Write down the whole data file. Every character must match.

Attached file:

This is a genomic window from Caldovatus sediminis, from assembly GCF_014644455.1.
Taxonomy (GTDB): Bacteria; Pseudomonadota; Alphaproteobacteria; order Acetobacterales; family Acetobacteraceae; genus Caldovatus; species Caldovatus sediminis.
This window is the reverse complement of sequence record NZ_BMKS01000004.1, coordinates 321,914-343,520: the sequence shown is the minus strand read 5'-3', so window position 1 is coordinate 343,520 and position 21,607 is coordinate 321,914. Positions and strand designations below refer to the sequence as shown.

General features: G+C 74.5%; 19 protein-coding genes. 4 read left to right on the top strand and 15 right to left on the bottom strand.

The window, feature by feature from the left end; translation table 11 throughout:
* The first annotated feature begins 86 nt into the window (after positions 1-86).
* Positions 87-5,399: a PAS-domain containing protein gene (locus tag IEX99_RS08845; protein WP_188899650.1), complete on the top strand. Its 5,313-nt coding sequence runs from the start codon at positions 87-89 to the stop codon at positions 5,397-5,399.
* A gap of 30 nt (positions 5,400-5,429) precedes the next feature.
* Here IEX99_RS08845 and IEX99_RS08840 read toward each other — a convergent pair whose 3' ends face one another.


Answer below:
This is a genomic window from Caldovatus sediminis, from assembly GCF_014644455.1.
Taxonomy (GTDB): Bacteria; Pseudomonadota; Alphaproteobacteria; order Acetobacterales; family Acetobacteraceae; genus Caldovatus; species Caldovatus sediminis.
This window is the reverse complement of sequence record NZ_BMKS01000004.1, coordinates 321,914-343,520: the sequence shown is the minus strand read 5'-3', so window position 1 is coordinate 343,520 and position 21,607 is coordinate 321,914. Positions and strand designations below refer to the sequence as shown.

General features: G+C 74.5%; 19 protein-coding genes. 4 read left to right on the top strand and 15 right to left on the bottom strand.

The window, feature by feature from the left end; translation table 11 throughout:
* The first annotated feature begins 86 nt into the window (after positions 1-86).
* Positions 87-5,399: a PAS-domain containing protein gene (locus tag IEX99_RS08845; protein WP_188899650.1), complete on the top strand. Its 5,313-nt coding sequence runs from the start codon at positions 87-89 to the stop codon at positions 5,397-5,399.
* A gap of 30 nt (positions 5,400-5,429) precedes the next feature.
* Here IEX99_RS08845 and IEX99_RS08840 read toward each other — a convergent pair whose 3' ends face one another.